What we strive for in presence is freedom from distraction, not desire. It is both what we miss while we are away and what we long for while we are home that make us who we are. Because what we long for represents what we know ought to be true. In other words: eternity.

We cannot be 100% where we are because of who we are: humans with hearts created for eternity.

I First Saw You When…

klimkin / Pixabay

I love my new job. I love my co-workers and I love the clients I get to work with. I love to witness joy in the midst of some of life’s struggles. I love the singing, the smiles, the hugs and the endless words of encouragement they share with one another. I never thought I’d be working with developmentally disabled adults nor senior citizens with dementia and Alzheimers.

But I believe that God knew it all along and I believe He gave me glimpses of this desire all throughout my life. As I reflect on my childhood and adolescent years there is ample evidence that God was grooming my heart for the very vocation I find myself in today. And I am more than humbled and grateful.

 

I First Saw You When…

I first saw you
around age 6.
You stared at me
and I stared back at you
from the noisy booth
at the Korner Kitchen.
Every other bite
of strawberry shortcake
was interrupted by your
different look.

I first saw you
in grade school at Santiam;
you were in a “resource” room
and I was fascinated
that we shared the same first name.

I first saw you
when I heard my grandpa
talk of an “odd” fellow,
a distant adult relative,
who needed to be cared for
by a family elder.

I first saw you
in a group home,
though at the time
I just accompanied my mom
to visit her friend and
her friend’s mother.
You would come down
to eat meals and watch tv.
Sometimes we ate
crunchy molasses cookies.

I first saw you
when you invited me into
your single-wide trailer
as I was collecting dues
for your daily paper
which I delivered.
You were so short, frail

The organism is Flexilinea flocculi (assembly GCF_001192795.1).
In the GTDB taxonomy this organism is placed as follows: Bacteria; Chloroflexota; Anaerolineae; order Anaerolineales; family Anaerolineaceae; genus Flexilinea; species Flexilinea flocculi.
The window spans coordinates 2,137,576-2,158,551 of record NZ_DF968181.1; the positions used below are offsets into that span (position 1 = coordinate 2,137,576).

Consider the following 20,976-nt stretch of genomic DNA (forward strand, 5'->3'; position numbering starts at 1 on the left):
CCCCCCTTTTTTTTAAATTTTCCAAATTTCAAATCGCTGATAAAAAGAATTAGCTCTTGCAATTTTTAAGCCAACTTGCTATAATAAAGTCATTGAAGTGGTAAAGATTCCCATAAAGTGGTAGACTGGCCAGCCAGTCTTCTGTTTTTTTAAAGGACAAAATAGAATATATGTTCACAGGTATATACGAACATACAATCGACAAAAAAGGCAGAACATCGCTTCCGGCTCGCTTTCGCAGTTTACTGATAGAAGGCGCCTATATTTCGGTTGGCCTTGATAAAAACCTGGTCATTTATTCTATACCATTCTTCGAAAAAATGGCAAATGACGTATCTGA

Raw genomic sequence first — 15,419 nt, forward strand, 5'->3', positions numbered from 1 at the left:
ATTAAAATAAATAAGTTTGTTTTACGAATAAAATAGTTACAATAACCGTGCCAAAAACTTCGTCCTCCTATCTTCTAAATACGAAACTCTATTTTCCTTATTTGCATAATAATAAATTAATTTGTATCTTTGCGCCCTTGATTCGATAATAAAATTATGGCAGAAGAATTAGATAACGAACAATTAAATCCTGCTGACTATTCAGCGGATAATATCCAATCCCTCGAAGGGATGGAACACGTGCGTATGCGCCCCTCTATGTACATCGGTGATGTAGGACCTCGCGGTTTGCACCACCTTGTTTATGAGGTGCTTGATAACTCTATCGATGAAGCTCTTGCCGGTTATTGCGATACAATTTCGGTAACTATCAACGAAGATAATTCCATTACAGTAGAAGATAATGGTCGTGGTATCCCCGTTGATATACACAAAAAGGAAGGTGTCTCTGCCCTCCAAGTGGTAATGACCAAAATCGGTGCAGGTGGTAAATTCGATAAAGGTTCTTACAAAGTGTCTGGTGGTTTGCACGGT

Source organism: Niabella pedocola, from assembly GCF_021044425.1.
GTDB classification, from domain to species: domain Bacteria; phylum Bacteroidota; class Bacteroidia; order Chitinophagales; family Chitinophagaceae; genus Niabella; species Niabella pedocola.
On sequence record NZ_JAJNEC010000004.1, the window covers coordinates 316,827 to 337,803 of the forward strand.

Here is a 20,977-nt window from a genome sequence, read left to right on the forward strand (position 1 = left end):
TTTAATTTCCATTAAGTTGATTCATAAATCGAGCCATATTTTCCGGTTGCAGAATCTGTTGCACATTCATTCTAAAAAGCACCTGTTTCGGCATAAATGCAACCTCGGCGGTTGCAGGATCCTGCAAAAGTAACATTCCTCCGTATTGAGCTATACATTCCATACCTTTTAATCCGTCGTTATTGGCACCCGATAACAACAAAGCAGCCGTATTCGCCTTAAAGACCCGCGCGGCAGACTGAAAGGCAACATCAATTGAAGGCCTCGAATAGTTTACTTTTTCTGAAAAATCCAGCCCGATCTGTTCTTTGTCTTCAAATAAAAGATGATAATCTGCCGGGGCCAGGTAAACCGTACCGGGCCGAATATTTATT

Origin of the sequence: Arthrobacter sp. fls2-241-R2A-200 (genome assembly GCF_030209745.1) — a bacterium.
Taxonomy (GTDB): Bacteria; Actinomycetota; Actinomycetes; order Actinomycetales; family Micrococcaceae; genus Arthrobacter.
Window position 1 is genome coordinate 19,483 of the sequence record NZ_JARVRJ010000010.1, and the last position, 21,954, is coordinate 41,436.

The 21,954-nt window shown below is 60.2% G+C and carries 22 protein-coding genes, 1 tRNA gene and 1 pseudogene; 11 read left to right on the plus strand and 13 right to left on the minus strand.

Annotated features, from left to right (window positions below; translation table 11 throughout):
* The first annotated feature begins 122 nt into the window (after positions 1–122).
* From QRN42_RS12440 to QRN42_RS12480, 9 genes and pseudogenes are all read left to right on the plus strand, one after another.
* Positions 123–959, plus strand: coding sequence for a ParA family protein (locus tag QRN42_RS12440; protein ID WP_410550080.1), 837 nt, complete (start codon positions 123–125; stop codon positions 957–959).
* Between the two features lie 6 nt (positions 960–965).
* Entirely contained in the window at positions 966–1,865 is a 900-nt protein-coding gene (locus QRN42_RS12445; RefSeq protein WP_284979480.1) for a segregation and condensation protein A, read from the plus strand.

and nearly blind using
a magnifying glass
to read the paper
and your Bible,
which you showed me.

I first saw you
at 14 years old
when your wife
asked me to sit with you
each Thursday night
while she went to play bingo,
just to make sure
you were ok.
You were frail and weak.
We watched Wheel of Fortune
and I did my Geometry.
It was sometimes awkward,
but I’ll never forget you, Oly.

I first saw you
after my conversion to Christ.
I volunteered at a Soup Kitchen
and helped take your plate
to your table
because you had a walker.

I first saw you
when I worked for my father
in his sawmill
and watched him employ,
mentor and encourage you.
You could neither read nor write
and you walked in swaying gait.
We laughed a lot when we
made those wooden pallets.

I first saw you,
when I watched my boyfriend
(now husband)
befriend you in college
and he counted on you as a friend
no matter the developmental differences.

I did not know those firsts
would shape into a now.
A now that feels very
fulfilling
humbling
purposed.

 

 

My Stay-At-Home-Mom Mantra Has Ended

by Kari

Unsplash / Pixabay

For the past 17 years I have been primarily a stay-at-home mom, but this week I enter a different kind of work…employment! I am humbled and blessed to have the opportunity to work with disabled and senior adults as an activity coordinator. Am I nervous? Yeah! Am I pumped? You bet! I actually get to put to work my passion and my master’s degree I earned years ago. This new adventure is causing a shift in our family dynamics and I think that’s good. I’ve grieved and said “thank you” to the past 17 years of staying home and we have all held hands and faced the future with a big “hello” together.

Bite my nails! Twitch my head!
Can this really be?
I got a job! I’m excited!
Thankful extremely.

17 years, I turn around
take a look and sigh
my kids are 8, 10, high school
and oh it’s flying by!

My “stay-at-home-mom” mantra
is no longer my claim
I’ve loved it, owned it, grieved it
and now it’s time for change

My kids won’t just be ok
they will thrive as well
I can model passion
and pray their desires swell

I know I’ll grow as a person
“hello” sacred availability
thankful to my Father
in this opportunity!